|Microsoft Mesh - A Platform For Holoportation|
|Written by Sue Gee|
|Monday, 08 March 2021|
At last week's Microsoft Ignite, Alex Kipman unveiled Microsoft Mesh, its new mixed reality platform powered by Azure that allows people in different physical locations to join collaborative and shared holographic experiences. Are we coming any closer to holoportation for everyone?
Microsoft Mesh was the big announcement at Ignite and after the introductory remarks the entire keynote was a Microsoft Mesh experience. In this short extract Alex Kipman, who has been the spokesperson for Microsoft's Mixed Reality since he first demoed it at Build 2015 tells us how Microsoft Mesh gives a physical feeling of presence and lets you represent yourself from an avatar all the way to a holo-portation and collaborate as if you were there.
Microsoft describes the Mesh platform as a means to:
Microsoft Mesh is the culmination of years of research and development in areas ranging from hand and eye tracking to creating persistent holograms and artificial intelligence models that can create expressive avatars. The HoloLens, which made its debut over six years ago, see Microsoft's HoloLens - Not Holographic But Interesting, and now superseded by HoloLens 2, gives the most complete mixed reality experience but other VR headsets and mobile phones, tablets and PCs can be used - which is fortunate given that a HoloLens 2 costs in the region of $5K.
Built on Azure, Microsoft’s cloud computing platform, Microsoft Mesh also benefits from Azure’s enterprise-grade security and privacy features, as well as its vast computational resources, data, AI and mixed reality services.
Now more important than ever before given restrictions on travel and the impetus to work, and even socialize, remotely, Microsoft Mesh will enable geographically distributed teams to have more collaborative meetings, conduct virtual design sessions, assist others, learn together and host virtual social meetups. People will initially be able to express themselves as avatars in these shared virtual experiences and over time use holoportation to project themselves as their most lifelike, photorealistic selves.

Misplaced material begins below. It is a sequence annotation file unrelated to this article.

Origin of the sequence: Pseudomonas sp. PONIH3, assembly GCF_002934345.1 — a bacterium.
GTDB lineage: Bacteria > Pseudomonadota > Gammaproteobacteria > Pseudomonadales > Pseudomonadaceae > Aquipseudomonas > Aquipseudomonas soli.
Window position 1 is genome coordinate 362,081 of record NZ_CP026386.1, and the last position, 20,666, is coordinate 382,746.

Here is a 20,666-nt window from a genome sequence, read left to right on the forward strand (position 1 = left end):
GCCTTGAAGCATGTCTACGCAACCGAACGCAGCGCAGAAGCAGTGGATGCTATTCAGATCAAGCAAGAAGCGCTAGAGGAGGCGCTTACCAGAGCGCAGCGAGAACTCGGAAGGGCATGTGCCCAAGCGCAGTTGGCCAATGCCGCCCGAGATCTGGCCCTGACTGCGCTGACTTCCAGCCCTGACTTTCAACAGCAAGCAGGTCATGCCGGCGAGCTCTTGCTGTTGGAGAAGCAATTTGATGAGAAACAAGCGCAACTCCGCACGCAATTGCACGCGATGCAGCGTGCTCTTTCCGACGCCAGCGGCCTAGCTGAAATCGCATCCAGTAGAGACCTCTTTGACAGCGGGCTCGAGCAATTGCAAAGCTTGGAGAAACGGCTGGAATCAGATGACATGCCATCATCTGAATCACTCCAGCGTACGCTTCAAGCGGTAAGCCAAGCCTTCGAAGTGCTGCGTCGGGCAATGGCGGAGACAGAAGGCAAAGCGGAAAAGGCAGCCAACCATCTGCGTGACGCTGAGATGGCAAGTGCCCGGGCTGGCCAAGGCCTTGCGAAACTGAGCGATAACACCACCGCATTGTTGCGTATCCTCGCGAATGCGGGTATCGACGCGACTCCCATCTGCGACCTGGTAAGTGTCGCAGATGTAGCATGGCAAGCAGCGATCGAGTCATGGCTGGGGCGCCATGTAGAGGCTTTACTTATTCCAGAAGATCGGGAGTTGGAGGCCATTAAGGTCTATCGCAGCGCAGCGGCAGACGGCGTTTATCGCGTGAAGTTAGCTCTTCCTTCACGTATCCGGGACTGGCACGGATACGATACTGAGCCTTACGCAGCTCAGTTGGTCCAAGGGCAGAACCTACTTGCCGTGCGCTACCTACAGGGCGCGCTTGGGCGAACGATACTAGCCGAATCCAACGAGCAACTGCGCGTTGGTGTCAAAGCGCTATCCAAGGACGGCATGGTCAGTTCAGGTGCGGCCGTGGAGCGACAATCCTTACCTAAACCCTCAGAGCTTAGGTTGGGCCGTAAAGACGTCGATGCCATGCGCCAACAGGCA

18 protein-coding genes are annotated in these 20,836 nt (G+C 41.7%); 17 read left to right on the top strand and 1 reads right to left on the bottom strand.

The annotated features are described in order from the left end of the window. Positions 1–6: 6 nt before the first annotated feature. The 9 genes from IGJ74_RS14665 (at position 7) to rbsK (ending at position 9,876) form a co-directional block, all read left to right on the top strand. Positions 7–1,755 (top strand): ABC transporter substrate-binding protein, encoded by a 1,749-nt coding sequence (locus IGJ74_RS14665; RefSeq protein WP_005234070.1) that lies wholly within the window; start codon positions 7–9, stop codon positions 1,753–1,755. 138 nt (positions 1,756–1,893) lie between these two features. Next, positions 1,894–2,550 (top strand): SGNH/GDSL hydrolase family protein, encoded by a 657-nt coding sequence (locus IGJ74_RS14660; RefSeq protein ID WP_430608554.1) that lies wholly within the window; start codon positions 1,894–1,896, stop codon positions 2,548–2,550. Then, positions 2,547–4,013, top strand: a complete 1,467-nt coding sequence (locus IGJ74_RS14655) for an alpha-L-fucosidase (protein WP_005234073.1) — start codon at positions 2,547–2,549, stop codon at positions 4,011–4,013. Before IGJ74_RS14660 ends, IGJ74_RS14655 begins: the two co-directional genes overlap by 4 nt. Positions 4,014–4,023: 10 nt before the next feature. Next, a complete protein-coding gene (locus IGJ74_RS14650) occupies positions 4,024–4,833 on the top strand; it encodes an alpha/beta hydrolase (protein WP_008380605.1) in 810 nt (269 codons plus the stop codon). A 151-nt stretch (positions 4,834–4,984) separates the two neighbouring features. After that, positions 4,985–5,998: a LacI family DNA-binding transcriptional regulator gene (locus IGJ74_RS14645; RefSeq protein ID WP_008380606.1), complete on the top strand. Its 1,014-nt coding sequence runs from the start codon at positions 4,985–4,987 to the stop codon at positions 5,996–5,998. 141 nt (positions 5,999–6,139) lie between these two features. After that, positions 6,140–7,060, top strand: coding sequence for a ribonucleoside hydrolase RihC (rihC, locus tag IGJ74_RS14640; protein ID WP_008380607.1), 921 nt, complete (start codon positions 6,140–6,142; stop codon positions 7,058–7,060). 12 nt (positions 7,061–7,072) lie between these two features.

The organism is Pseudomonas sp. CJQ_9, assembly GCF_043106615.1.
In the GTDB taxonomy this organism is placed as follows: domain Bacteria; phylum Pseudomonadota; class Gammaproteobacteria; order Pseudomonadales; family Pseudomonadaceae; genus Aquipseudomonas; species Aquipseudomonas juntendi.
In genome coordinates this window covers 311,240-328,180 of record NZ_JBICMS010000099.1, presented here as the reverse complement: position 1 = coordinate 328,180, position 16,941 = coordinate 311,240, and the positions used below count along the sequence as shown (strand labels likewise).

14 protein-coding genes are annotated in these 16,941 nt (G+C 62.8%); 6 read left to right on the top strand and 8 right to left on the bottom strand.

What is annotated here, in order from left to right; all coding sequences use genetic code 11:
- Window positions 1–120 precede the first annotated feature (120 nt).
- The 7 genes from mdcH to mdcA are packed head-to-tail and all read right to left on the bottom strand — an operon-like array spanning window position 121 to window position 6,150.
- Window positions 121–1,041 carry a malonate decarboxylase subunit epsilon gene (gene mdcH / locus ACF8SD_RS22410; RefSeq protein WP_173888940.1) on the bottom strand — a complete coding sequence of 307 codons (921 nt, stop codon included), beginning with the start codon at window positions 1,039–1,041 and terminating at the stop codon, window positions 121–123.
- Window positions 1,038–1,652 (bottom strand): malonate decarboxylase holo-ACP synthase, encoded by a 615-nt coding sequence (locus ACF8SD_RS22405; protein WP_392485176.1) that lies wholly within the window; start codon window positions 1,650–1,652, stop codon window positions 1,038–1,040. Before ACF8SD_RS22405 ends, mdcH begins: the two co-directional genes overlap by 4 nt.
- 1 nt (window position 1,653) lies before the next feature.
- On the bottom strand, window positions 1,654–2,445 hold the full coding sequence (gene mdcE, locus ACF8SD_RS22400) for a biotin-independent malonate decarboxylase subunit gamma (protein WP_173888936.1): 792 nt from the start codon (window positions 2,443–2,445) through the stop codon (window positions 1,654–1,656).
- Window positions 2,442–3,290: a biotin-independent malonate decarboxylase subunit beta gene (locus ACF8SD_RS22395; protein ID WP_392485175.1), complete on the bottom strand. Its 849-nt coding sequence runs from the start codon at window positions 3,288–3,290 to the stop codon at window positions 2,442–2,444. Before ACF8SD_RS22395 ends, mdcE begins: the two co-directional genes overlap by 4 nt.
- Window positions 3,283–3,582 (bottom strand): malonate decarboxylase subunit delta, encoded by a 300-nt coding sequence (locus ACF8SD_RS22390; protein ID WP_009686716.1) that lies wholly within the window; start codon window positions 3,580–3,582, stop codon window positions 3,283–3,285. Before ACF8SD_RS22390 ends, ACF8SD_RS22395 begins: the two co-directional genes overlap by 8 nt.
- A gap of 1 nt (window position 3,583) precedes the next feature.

To know what the Microsoft Mesh SDK has to offer developers, in this video Simon Skaria, lead engineer on Microsoft's mixed reality team, provides a hands-on tour of how Mesh works and previews the Microsoft Mesh for HoloLens 2 app:
Skaria explains that one of the easiest ways to think about Microsoft Mesh is that it connects the physical and digital worlds allowing us to transcend the traditional boundaries of space and time and that it represents:
decades of tech invest so that as a developers you can focus in solving business problems while the Mesh platform solves the hard technical issues.
At its core, the platform integrates Azure Active Directory and Microsoft Accounts for identity and uses Microsoft Graph to connect users content and activities. It runs on Azure which takes care of provisioning backend services such as live state sync and compute. The SDK will provide access to the building blocks of
Microsoft is working on a UX toolkit for Mesh to provide several UX constructs that you can pick and choose from to build professional looking apps.
Microsoft Mesh is currently in limited free preview in which developers can try the Mesh App on their HoloLens, and request access to host virtual events in Mesh-enabled AltspaceVR. You can signup at Microsoft.com/Mesh.
So is this holo-portation for everyone? Well its a big step forward. It is the hardware that provides the barrier. The best experience requires a HoloLens 2 device and while it is commercially available its price tag means its not a mass market product.
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|Last Updated ( Monday, 08 March 2021 )|